Thanks for all of the great answers!

I also find that spending a few moments every day to notice how lucky I really am does a few things. First, it clears away any residual self-pity, pride, and jealousy that may have accumulated while I hadn’t noticed. Second, it really provides an opportunity for me to feel compassion and empathy. Third, it is simply seeing more clearly. There is no psychobabble necessary to see that luck and fortune is a much larger contributor to our lives than we give it credit for. We like to pretend that it’s our hard work ethic, or others’ laziness, or people’s weak characters. But that is pure delusion. And if we can do away with this, there is very little standing in the way of empathy and compassion. If I had been born to the same parents as person x, with the same genes, in the same country, with the same environment, I would be person x. There is no other variable available that would allow me to say, “well, I would have done things differently”.

Blackberry's avatar

It’s too the point where I feel sad for experiencing joy when ill always know there’s death and despair around us :(

I go on drives on big open roads because I’m bored, or go do drugs in beautiful national forests seeing nature at its finest, or stuffing my face in pretty restaurants lol.

tinyfaery's avatar

Not enough. And thank you for reminding me to do so.

Haleth's avatar

Lately, every time I watch the news. :(

LostInParadise's avatar

Sometimes more guilt than gratitude, the atheist equivalent of there but for the grace of God…

ARE_you_kidding_me's avatar

I actually don’t think about it that much. I’m in my mid-thirties, white, male and middle class. I feel like I had to work VERY hard to get where I am. I’m supposed to be among the most privileged people anywhere but that stereotype in my experience has been a barrier. Growing up in the height of political correctness and affirmative action I can’t even begin to tell you how often I was discriminated against for my “status.” I said nothing, I took no offense. If I encountered a wall I went around, over or under it. As much as I was ignored, passed over or left to my own devices I made the best of it and stood on my own. There was no extra help or privileges that were bestowed on me because of my status. If anything there was resistance, I still made it. In that aspect affirmative action worked because that must have been how minorities back in the day had to go through life if not worse. I’m honored to understand what they went through and how we got here. Struggle is a good thing, it makes you own your accomplishments, something you can’t do if they are handed to you. I’m proud of the Americans who did the same and much, much more. Kudos to those who rose above it all and made their way. That said, it’s time to retire the old ways. No more affirmative action, no more privileged access, just hard work and just rewards regardless of background.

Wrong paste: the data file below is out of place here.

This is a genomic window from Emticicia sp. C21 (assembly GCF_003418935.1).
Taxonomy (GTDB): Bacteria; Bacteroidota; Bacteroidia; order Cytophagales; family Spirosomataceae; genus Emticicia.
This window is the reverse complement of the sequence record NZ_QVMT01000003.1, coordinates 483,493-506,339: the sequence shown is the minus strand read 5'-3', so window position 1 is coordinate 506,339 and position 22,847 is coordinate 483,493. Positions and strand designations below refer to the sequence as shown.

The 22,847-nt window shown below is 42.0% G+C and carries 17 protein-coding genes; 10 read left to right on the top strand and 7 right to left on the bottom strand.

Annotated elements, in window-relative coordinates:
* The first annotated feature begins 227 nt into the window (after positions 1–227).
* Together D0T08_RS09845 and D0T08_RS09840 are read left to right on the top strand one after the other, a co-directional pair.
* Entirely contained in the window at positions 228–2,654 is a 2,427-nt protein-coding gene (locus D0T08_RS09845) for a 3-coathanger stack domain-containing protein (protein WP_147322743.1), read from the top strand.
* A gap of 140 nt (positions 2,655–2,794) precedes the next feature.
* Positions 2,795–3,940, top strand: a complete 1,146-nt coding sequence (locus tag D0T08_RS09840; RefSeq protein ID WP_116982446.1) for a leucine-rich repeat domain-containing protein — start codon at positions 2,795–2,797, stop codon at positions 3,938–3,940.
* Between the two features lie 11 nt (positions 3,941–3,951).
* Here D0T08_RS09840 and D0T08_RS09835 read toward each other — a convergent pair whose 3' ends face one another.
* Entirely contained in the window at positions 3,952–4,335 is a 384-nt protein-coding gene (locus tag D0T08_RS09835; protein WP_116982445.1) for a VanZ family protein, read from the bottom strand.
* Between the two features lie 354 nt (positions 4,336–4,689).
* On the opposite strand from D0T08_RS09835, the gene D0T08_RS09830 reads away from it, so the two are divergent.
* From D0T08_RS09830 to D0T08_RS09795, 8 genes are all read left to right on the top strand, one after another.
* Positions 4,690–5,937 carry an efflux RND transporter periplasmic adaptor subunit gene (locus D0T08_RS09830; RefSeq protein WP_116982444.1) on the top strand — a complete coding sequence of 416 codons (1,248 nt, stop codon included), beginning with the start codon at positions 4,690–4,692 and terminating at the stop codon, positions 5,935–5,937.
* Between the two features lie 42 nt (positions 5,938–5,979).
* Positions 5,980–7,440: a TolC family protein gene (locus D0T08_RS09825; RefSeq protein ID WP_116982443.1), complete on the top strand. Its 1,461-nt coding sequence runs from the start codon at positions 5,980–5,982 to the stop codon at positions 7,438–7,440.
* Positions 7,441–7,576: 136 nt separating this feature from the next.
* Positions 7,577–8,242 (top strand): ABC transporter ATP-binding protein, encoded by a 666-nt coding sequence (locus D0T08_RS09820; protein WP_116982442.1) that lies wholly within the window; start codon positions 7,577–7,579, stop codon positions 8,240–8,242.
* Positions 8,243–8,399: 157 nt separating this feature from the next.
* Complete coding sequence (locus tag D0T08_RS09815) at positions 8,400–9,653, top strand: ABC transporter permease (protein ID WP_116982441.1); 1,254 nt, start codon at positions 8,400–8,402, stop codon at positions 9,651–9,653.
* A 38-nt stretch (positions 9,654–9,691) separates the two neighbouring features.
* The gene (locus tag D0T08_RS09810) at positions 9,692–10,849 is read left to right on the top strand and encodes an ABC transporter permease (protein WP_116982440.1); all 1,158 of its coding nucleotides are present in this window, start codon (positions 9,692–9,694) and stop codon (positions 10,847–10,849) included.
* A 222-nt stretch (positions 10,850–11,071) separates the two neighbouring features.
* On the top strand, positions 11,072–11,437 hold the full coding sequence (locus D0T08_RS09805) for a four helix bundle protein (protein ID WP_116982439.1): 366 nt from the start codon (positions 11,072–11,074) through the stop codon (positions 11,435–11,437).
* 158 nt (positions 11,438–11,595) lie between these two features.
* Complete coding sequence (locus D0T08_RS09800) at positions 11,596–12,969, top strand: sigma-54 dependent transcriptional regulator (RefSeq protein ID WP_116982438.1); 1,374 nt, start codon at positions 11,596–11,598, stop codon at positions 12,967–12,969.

ARE_you_kidding_me's avatar

I get pretty choked up when I see people accomplish things when most would write them off for whatever reason. This is true especially when they don’t come from privilege or through some special program. I don’t care who you are, where you come from, what your gender or race is. I don’t respect status or position. I only respect the circumstance, ability and obstacles that someone has had to deal with. Give the underdogs the torch and it will burn brightly forever. They are the pulse and spirit of this nation because they know how to stand on their own.